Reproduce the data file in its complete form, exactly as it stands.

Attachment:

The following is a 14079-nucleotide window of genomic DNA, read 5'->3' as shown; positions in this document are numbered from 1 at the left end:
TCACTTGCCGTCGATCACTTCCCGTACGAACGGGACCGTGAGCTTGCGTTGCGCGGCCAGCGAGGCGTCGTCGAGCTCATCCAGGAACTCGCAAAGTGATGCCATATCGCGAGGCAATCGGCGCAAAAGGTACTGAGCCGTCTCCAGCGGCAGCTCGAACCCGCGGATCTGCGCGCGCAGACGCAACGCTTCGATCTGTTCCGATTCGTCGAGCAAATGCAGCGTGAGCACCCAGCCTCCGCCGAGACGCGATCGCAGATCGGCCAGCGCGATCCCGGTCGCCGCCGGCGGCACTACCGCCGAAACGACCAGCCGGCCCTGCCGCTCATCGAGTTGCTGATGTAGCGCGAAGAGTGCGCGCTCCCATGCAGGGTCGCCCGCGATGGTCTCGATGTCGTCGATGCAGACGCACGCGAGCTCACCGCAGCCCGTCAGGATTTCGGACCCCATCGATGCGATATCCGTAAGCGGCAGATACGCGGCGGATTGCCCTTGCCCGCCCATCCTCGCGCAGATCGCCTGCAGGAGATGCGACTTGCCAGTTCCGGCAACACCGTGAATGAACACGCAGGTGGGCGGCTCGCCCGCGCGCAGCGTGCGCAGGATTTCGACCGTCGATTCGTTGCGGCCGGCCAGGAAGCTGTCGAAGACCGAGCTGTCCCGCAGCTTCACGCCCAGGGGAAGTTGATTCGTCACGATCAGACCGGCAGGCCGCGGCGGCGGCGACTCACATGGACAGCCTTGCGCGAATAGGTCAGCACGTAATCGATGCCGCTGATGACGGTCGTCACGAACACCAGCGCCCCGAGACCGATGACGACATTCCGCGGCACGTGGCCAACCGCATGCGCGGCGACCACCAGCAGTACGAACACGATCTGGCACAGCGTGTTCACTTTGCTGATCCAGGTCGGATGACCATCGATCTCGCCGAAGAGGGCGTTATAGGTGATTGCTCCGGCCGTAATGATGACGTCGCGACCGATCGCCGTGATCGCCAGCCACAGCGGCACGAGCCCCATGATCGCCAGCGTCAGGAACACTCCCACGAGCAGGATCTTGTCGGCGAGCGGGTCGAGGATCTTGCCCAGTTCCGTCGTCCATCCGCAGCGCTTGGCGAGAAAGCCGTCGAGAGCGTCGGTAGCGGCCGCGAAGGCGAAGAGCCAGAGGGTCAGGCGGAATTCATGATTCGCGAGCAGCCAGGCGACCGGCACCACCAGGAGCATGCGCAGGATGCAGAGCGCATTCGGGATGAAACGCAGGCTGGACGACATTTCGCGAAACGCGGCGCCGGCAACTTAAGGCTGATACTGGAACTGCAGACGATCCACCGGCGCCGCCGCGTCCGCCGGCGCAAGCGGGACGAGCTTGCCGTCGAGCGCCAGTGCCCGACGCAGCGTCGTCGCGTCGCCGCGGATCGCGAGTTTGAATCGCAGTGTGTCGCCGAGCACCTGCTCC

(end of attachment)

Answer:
The following is a 14079-nucleotide window of genomic DNA, read 5'->3' as shown; positions in this document are numbered from 1 at the left end:
TCACTTGCCGTCGATCACTTCCCGTACGAACGGGACCGTGAGCTTGCGTTGCGCGGCCAGCGAGGCGTCGTCGAGCTCATCCAGGAACTCGCAAAGTGATGCCATATCGCGAGGCAATCGGCGCAAAAGGTACTGAGCCGTCTCCAGCGGCAGCTCGAACCCGCGGATCTGCGCGCGCAGACGCAACGCTTCGATCTGTTCCGATTCGTCGAGCAAATGCAGCGTGAGCACCCAGCCTCCGCCGAGACGCGATCGCAGATCGGCCAGCGCGATCCCGGTCGCCGCCGGCGGCACTACCGCCGAAACGACCAGCCGGCCCTGCCGCTCATCGAGTTGCTGATGTAGCGCGAAGAGTGCGCGCTCCCATGCAGGGTCGCCCGCGATGGTCTCGATGTCGTCGATGCAGACGCACGCGAGCTCACCGCAGCCCGTCAGGATTTCGGACCCCATCGATGCGATATCCGTAAGCGGCAGATACGCGGCGGATTGCCCTTGCCCGCCCATCCTCGCGCAGATCGCCTGCAGGAGATGCGACTTGCCAGTTCCGGCAACACCGTGAATGAACACGCAGGTGGGCGGCTCGCCCGCGCGCAGCGTGCGCAGGATTTCGACCGTCGATTCGTTGCGGCCGGCCAGGAAGCTGTCGAAGACCGAGCTGTCCCGCAGCTTCACGCCCAGGGGAAGTTGATTCGTCACGATCAGACCGGCAGGCCGCGGCGGCGGCGACTCACATGGACAGCCTTGCGCGAATAGGTCAGCACGTAATCGATGCCGCTGATGACGGTCGTCACGAACACCAGCGCCCCGAGACCGATGACGACATTCCGCGGCACGTGGCCAACCGCATGCGCGGCGACCACCAGCAGTACGAACACGATCTGGCACAGCGTGTTCACTTTGCTGATCCAGGTCGGATGACCATCGATCTCGCCGAAGAGGGCGTTATAGGTGATTGCTCCGGCCGTAATGATGACGTCGCGACCGATCGCCGTGATCGCCAGCCACAGCGGCACGAGCCCCATGATCGCCAGCGTCAGGAACACTCCCACGAGCAGGATCTTGTCGGCGAGCGGGTCGAGGATCTTGCCCAGTTCCGTCGTCCATCCGCAGCGCTTGGCGAGAAAGCCGTCGAGAGCGTCGGTAGCGGCCGCGAAGGCGAAGAGCCAGAGGGTCAGGCGGAATTCATGATTCGCGAGCAGCCAGGCGACCGGCACCACCAGGAGCATGCGCAGGATGCAGAGCGCATTCGGGATGAAACGCAGGCTGGACGACATTTCGCGAAACGCGGCGCCGGCAACTTAAGGCTGATACTGGAACTGCAGACGATCCACCGGCGCCGCCGCGTCCGCCGGCGCAAGCGGGACGAGCTTGCCGTCGAGCGCCAGTGCCCGACGCAGCGTCGTCGCGTCGCCGCGGATCGCGAGTTTGAATCGCAGTGTGTCGCCGAGCACCTGCTCC